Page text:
Mission, History & Core Values


The mission of Junior Players is to encourage intellectual growth, mental well-being and the development of life skills in the youth of North Texas through mentoring, creative expression and participation in dramatic and arts activities.


Junior Players was founded in 1955, and is the oldest nonprofit children's theater organization in Dallas. Over its sixty-two year existence, Junior Players has striven to meet the changing needs of the community. From 1955 to 1989, Junior Players presented traditional children's theater productions performed entirely by children and teenagers. In 1989, the Board of Directors changed the focus of Junior Players activities, deciding that, Junior Players can best serve the youth of Dallas by providing free programming accessible to all the children of North Texas. Junior Players, therefore, exclusively provides free arts education programs in local recreation and cultural centers, housing projects, elementary, middle and high schools and through social service agencies serving youth at risk.

Core Values

Through its unique programs, Junior Players utilizes the performing and visual arts to provide positive role models, increase self-esteem and improve literacy, communication and critical thinking skills for North Texas children, particularly those whose socioeconomic backgrounds might otherwise impede their access to the arts. Junior Players' Discover Theater Summer Camps and Discover Ourselves After-School Workshops focus on children ages 5 to 18 in underserved areas of the community. Junior Players' Discover Shakespeare program combines the best of North Texas high school acting talent with the professional skills of the Shakespeare Dallas staff in a teen production of Shakespeare presented in free performances at Samuell-Grand Amphitheater. PUP (Playwrights Under Progress) Fest allows high school playwrights the opportunity to have their plays produced as a staged reading at Kitchen Dog Theater. Junior Players' Winter Musical program combines the best of North Texas high school acting talent with the professional skills of local directors, choreographers and designers in a teen production presented in four performances at the Dallas City Performance Hall. Junior Players newest 5-year dance initiative pairs two choreographers with fifteen to twenty of North Texas' most talented and well deserving high school dancers. The theme of the performances center around issues they may be facing at home, school or on the streets of our communities. In collaboration with a variety of organizations, including Letot, Promise House, DISD and the Youth Services Council, Junior Players provides teen and Visions of Peace programs that work with high-risk teens who are challenged to write about their life experiences, create and perform their own productions and resolve their conflicts through communication in a non-violent manner.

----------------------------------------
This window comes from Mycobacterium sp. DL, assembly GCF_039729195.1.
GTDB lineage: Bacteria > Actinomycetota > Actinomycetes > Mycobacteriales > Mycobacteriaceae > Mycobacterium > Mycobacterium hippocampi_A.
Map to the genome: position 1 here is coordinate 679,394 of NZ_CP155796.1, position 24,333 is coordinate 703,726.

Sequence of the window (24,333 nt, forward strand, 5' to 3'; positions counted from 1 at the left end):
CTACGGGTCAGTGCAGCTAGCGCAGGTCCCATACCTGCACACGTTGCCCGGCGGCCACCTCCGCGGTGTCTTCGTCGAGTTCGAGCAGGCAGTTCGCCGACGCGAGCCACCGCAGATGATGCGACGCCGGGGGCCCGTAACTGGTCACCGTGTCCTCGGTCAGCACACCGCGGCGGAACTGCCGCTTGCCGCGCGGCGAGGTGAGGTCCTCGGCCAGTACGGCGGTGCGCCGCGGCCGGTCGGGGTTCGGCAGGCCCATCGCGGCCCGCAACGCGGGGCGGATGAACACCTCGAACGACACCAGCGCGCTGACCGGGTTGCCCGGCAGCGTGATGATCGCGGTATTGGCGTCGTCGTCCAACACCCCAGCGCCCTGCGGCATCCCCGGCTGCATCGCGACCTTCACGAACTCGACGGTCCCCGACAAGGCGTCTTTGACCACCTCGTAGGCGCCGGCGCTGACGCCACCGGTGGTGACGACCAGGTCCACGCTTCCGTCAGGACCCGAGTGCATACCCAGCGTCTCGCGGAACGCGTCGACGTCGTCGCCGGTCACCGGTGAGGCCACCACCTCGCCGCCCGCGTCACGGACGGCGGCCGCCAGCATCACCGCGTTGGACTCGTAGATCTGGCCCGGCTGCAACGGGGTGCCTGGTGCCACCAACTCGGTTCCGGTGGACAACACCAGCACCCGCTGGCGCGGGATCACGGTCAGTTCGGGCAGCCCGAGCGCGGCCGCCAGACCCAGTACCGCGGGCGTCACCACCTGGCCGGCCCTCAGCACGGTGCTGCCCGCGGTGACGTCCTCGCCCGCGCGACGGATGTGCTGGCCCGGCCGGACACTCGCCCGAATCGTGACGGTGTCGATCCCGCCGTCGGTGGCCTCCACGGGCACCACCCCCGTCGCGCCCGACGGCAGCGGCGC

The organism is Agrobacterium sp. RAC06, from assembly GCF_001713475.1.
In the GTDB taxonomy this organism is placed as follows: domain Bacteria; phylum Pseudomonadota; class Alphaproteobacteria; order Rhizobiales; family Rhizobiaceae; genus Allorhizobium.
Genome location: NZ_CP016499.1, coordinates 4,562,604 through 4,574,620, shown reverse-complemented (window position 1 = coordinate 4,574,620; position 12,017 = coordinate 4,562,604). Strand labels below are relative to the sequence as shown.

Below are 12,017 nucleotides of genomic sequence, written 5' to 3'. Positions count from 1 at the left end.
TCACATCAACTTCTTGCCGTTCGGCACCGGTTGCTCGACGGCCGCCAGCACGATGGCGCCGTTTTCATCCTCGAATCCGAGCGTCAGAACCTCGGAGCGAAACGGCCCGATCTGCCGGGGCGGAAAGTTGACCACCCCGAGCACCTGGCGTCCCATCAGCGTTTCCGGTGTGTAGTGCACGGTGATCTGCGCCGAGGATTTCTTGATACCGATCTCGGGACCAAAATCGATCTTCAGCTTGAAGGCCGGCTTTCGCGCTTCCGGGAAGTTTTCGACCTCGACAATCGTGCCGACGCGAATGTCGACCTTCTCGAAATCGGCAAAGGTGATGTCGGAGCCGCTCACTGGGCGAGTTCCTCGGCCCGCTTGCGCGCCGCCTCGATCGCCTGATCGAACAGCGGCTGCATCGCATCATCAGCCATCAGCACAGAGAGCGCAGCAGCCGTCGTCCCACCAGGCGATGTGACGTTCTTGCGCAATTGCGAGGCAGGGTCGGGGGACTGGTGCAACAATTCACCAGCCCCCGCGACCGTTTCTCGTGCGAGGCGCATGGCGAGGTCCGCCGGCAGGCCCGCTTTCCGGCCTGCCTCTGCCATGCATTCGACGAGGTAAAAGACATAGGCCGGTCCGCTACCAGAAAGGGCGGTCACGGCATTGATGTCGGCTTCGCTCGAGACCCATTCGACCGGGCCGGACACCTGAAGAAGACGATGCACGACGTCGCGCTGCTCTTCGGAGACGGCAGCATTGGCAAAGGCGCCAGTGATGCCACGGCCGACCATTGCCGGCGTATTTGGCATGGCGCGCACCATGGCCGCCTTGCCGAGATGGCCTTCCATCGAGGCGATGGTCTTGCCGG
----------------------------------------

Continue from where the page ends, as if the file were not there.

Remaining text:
Junior Players has received numerous awards and recognition. Teatro del Barrio was cited as a model arts program for at-risk youth in Coming Up Taller, a national report by the President's Committee on the Arts and Humanities. Junior Players collaborated with KERA TV 13 in 1995 to create Peacemaker, a docudrama on violence and its effect on youth. Building on this experience, Junior Players received two United Way Venture Grants for Peace Power, an innovative after-school program for middle school youth, teaching conflict resolution, which was featured as a model prevention program. Junior Players also served as a local sponsor for Project BRIDGE, a state-wide multi-year initiative which attempts to link home, family and community in the inner city through the arts. In 2002, Junior Players' production of As You Like It was cited as one of the Top 10 Family Plays of the year by Nancy Churnin of the Dallas Morning News. According to Churnin, "It's not just the play that's the thing at Junior Players. It's the way the company puts kids first by making quality lessons and performances free for 4,000 kids a year." In 2003, Junior Players received the Arts Basic Award from the Texas Commission on the Arts and a Special Award from the Dallas-Fort Worth Theater Critics Forum for "imaginatively staged and diversely cast plays and programs that encourage young artists (including PUP Fest, a playwriting program co-produced with Kitchen Dog Theater) and free performances and lessons to children and teens throughout the area."